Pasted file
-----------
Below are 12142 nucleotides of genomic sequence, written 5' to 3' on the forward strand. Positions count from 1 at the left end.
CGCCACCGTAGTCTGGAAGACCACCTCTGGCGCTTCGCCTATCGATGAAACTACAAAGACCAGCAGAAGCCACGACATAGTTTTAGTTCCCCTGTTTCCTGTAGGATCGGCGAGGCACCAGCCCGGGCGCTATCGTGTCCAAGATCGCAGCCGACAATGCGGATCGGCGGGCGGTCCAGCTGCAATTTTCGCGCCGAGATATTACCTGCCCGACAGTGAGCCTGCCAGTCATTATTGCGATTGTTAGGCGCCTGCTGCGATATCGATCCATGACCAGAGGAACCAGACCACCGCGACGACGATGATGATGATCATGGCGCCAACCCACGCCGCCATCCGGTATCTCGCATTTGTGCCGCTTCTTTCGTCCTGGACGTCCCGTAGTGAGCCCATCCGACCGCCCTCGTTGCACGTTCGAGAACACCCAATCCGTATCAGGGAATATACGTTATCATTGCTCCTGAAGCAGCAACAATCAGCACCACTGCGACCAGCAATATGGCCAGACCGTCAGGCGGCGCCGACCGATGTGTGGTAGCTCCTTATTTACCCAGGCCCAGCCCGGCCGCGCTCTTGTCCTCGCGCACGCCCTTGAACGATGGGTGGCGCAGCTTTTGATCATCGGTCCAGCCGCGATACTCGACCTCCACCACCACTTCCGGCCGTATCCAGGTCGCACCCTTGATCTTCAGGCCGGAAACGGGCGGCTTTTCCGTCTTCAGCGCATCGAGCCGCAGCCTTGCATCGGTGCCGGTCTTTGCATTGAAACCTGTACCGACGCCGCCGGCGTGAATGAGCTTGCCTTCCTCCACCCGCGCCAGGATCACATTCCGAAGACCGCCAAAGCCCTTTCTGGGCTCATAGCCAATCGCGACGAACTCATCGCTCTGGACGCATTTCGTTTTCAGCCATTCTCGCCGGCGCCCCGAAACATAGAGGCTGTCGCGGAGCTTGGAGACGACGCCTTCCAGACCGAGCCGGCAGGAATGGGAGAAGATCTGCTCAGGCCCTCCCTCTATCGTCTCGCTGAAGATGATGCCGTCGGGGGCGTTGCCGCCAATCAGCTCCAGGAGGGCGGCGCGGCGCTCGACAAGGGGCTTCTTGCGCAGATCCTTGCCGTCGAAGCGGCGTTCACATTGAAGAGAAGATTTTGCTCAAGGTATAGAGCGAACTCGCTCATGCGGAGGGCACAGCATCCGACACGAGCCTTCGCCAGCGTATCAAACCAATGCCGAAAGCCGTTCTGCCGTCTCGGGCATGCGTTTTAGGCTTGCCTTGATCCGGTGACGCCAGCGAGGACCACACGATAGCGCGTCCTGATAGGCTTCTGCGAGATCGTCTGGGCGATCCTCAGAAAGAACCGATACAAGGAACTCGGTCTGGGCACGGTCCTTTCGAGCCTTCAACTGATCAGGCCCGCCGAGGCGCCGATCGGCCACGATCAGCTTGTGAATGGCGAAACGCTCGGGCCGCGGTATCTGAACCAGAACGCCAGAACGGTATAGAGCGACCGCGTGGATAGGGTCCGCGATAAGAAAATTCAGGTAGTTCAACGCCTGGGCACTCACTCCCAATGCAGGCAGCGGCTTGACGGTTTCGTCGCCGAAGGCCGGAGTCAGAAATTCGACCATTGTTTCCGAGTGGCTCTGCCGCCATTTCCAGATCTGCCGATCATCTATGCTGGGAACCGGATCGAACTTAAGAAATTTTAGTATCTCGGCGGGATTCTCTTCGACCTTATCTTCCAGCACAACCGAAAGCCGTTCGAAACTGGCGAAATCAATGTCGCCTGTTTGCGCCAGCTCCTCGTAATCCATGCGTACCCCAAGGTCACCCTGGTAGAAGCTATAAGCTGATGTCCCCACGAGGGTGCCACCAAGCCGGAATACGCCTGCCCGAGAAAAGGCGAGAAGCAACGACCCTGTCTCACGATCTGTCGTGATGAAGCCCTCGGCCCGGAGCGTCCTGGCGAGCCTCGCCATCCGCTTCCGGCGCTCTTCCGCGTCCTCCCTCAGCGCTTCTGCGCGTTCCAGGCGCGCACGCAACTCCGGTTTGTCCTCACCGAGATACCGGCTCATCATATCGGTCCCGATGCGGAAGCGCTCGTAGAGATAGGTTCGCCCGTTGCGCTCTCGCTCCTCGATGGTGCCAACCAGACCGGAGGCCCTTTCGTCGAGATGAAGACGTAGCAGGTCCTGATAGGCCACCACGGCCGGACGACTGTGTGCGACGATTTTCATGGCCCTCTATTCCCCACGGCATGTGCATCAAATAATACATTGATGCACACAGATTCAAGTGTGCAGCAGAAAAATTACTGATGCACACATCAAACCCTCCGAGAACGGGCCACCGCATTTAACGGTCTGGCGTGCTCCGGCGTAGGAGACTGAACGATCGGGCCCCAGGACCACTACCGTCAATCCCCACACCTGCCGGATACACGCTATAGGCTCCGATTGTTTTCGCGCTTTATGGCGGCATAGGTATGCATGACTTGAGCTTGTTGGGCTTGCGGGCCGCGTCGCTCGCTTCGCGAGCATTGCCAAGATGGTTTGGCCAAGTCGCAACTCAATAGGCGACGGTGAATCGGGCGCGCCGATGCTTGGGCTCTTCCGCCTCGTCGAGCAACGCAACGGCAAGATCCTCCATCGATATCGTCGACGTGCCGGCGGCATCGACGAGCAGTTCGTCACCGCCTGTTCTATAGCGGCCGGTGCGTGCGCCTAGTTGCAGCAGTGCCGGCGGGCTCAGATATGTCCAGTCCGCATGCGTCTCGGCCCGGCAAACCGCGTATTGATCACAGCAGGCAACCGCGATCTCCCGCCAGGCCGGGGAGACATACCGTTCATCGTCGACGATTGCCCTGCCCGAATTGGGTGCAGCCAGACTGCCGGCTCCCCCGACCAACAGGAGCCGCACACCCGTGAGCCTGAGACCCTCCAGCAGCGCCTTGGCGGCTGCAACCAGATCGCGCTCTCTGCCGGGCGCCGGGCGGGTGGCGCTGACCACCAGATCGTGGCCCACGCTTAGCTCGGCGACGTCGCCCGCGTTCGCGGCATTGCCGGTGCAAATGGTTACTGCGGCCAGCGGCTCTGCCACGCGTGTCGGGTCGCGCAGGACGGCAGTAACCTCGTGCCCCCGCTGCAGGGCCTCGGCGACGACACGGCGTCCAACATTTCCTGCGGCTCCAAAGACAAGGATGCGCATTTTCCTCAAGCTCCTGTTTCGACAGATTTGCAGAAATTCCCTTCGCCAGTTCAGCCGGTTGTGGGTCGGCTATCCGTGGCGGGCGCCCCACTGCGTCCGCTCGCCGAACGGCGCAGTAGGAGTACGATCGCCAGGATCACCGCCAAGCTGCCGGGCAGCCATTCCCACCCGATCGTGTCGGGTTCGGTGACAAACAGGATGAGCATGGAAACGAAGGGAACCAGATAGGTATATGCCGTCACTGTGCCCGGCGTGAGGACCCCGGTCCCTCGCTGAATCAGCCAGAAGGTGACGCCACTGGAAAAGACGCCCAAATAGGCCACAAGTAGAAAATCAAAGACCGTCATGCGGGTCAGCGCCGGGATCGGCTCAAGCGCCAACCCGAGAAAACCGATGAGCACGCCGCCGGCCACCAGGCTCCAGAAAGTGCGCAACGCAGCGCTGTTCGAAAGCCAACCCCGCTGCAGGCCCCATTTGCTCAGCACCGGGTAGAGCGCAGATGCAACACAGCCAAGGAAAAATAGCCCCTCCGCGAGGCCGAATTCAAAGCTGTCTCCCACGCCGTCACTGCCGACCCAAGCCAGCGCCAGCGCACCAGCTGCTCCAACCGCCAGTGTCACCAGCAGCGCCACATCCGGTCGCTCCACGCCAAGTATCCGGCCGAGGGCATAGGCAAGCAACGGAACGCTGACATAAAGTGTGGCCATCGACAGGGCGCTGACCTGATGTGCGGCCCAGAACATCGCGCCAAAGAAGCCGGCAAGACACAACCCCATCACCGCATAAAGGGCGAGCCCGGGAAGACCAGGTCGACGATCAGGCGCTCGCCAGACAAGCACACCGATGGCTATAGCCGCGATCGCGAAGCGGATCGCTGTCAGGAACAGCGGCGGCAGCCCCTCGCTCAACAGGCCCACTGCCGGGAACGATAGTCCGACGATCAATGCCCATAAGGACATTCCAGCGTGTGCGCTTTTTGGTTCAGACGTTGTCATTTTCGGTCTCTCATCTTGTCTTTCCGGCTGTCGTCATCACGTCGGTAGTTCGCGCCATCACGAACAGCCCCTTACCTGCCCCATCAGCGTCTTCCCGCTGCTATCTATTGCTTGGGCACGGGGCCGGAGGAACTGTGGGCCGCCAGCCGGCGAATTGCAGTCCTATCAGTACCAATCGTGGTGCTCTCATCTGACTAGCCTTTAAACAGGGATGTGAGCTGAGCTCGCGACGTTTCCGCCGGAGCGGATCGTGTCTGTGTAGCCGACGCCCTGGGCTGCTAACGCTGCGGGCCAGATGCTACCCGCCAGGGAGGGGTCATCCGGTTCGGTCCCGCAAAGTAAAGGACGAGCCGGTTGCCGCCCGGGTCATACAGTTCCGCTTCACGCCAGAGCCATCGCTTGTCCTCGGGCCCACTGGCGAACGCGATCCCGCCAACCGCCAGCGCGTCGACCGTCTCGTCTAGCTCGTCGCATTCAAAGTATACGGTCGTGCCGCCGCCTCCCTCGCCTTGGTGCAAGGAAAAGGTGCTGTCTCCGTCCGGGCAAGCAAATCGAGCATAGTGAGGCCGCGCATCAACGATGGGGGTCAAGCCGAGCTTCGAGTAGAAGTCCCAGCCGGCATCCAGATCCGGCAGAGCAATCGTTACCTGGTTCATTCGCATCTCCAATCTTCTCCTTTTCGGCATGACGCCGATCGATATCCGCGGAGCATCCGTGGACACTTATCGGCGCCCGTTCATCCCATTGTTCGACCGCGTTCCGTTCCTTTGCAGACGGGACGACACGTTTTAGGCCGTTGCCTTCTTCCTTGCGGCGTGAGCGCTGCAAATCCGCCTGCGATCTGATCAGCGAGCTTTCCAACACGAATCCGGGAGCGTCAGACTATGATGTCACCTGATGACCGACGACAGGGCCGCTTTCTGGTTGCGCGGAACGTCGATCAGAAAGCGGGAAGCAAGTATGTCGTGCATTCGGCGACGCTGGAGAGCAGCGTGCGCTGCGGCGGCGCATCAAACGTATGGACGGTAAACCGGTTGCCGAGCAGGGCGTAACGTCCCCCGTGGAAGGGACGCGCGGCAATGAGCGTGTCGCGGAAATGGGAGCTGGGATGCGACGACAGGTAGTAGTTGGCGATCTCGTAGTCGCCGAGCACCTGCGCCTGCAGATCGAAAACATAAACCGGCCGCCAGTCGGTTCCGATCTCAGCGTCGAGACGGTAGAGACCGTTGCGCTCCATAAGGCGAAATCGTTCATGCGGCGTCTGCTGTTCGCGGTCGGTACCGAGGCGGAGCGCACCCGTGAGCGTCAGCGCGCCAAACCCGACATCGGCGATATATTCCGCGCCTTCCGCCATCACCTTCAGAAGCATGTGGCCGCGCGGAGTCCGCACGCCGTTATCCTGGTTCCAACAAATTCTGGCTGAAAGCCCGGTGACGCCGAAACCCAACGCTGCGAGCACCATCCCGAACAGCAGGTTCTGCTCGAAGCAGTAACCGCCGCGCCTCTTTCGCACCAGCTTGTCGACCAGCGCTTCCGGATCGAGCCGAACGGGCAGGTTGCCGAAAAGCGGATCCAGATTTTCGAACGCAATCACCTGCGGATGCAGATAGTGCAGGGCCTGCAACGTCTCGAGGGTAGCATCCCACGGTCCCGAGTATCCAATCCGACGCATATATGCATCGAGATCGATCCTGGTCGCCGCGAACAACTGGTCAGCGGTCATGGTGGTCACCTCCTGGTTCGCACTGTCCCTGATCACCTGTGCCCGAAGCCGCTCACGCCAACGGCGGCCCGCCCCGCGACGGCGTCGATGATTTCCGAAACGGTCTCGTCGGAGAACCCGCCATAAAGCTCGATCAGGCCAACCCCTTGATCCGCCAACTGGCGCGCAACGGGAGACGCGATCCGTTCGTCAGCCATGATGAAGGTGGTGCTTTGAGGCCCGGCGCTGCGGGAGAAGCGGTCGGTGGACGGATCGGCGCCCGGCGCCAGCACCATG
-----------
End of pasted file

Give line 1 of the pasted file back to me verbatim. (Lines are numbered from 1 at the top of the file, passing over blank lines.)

Below are 12142 nucleotides of genomic sequence, written 5' to 3' on the forward strand. Positions count from 1 at the left end.